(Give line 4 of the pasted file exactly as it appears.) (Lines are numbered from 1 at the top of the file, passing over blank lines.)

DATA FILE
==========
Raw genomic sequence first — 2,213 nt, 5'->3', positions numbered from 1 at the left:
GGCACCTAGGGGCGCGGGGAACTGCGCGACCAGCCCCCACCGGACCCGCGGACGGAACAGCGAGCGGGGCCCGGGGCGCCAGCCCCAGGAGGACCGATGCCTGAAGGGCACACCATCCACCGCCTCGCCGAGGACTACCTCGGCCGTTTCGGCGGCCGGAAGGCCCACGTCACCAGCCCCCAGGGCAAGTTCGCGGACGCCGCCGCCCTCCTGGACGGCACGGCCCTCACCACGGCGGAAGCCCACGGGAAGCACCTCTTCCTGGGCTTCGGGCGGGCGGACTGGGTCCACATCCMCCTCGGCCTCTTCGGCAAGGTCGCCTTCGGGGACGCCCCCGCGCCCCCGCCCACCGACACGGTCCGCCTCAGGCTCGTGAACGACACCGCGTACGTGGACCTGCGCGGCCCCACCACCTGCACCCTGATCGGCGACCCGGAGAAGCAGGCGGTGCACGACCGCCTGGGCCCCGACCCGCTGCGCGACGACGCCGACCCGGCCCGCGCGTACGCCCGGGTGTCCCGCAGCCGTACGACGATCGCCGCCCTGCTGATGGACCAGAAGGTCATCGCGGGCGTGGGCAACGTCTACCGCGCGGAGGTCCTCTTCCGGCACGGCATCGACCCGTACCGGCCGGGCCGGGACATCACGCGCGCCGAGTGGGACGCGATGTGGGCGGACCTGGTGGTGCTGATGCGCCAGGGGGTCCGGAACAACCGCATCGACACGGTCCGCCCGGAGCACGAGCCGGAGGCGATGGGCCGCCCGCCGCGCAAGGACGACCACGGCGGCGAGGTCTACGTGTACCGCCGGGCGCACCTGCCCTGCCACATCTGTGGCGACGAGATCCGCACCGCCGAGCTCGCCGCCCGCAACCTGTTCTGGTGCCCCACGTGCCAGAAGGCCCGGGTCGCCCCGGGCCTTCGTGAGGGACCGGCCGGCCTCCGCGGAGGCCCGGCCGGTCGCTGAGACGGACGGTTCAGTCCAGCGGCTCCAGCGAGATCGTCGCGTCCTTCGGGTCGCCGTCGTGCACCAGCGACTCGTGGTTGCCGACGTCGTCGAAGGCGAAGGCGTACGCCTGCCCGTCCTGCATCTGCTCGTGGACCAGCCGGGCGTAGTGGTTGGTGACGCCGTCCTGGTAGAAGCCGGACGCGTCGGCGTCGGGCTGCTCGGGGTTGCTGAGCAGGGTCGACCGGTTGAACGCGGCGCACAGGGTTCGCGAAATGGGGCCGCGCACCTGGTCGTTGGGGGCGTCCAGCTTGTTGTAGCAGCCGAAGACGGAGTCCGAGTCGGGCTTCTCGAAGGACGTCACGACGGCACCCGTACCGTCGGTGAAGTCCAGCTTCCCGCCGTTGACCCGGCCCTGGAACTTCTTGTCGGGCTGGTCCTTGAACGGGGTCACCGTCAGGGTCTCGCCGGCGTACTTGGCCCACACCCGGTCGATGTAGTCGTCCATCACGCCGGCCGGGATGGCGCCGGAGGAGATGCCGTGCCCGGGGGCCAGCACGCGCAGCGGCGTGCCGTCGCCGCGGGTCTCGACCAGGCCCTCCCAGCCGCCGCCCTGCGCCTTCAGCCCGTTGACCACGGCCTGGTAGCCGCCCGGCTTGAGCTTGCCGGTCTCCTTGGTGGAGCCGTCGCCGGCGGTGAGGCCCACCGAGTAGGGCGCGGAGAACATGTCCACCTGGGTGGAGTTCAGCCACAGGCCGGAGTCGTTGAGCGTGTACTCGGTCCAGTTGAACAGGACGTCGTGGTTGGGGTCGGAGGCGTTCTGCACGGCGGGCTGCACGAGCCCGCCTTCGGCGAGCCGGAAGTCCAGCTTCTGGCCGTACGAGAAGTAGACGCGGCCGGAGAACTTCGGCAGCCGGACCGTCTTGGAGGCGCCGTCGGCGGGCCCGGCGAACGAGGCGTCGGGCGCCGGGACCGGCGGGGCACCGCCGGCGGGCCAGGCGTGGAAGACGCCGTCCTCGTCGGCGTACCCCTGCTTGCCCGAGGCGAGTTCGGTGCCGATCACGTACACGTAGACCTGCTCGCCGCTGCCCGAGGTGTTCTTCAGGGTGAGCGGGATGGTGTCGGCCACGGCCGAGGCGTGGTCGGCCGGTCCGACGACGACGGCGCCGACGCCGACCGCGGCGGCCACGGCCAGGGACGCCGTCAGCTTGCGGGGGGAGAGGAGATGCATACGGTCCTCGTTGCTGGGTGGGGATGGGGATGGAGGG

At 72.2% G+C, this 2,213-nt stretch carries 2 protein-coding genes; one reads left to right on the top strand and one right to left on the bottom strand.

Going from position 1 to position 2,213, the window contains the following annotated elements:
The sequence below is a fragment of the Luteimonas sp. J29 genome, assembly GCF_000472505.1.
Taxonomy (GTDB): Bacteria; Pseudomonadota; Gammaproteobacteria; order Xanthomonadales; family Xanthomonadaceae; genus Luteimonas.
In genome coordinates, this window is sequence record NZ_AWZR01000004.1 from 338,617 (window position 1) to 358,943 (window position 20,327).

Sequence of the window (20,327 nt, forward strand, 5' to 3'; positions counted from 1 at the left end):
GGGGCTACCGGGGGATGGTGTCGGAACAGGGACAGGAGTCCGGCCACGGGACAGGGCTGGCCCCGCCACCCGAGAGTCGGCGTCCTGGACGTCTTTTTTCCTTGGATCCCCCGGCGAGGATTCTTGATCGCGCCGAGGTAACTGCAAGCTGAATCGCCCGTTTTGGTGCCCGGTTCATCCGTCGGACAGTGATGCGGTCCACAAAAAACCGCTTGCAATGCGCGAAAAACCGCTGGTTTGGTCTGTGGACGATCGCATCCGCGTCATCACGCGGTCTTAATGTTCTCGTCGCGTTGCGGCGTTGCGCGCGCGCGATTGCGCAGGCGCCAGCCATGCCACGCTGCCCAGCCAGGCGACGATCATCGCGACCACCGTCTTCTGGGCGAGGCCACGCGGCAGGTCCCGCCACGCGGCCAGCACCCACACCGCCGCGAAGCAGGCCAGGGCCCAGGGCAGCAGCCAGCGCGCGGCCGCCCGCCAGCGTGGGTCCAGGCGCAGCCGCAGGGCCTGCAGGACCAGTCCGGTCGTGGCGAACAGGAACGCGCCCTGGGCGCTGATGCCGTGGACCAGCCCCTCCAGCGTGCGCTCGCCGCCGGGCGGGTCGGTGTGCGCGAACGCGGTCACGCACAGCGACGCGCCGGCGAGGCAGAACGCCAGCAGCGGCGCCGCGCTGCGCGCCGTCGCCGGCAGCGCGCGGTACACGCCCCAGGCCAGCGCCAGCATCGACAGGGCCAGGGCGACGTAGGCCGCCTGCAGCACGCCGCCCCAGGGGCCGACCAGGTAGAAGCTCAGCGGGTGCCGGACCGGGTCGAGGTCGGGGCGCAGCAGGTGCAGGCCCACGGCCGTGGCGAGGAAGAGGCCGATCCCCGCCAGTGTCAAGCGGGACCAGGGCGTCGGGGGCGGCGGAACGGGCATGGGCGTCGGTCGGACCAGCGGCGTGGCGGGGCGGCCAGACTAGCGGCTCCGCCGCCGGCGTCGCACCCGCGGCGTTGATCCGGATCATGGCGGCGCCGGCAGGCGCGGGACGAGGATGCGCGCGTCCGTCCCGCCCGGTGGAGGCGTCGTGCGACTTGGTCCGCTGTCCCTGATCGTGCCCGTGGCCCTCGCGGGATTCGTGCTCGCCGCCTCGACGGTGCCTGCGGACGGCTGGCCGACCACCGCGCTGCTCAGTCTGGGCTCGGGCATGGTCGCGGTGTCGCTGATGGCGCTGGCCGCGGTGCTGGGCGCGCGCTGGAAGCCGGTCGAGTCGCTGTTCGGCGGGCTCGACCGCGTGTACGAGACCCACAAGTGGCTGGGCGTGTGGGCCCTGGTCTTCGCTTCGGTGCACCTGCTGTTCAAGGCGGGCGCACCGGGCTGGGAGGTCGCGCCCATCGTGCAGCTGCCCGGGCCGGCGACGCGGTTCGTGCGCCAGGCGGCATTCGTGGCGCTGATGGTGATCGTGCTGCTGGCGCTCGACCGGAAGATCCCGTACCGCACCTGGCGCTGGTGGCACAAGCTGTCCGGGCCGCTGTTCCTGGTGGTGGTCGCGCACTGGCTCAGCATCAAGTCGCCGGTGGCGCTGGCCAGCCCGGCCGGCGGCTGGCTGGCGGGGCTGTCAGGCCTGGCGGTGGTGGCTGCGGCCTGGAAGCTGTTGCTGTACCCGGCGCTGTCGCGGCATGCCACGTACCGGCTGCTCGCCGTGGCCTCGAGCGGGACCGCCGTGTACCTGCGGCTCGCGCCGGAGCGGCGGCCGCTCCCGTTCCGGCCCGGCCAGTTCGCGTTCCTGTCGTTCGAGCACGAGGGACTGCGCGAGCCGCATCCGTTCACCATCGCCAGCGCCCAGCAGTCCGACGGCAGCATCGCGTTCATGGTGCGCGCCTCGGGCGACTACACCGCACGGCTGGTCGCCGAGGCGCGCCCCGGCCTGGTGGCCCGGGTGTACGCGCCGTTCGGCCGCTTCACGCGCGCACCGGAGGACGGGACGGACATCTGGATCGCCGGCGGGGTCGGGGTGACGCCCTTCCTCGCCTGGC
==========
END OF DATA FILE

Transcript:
Going from position 1 to position 2,213, the window contains the following annotated elements: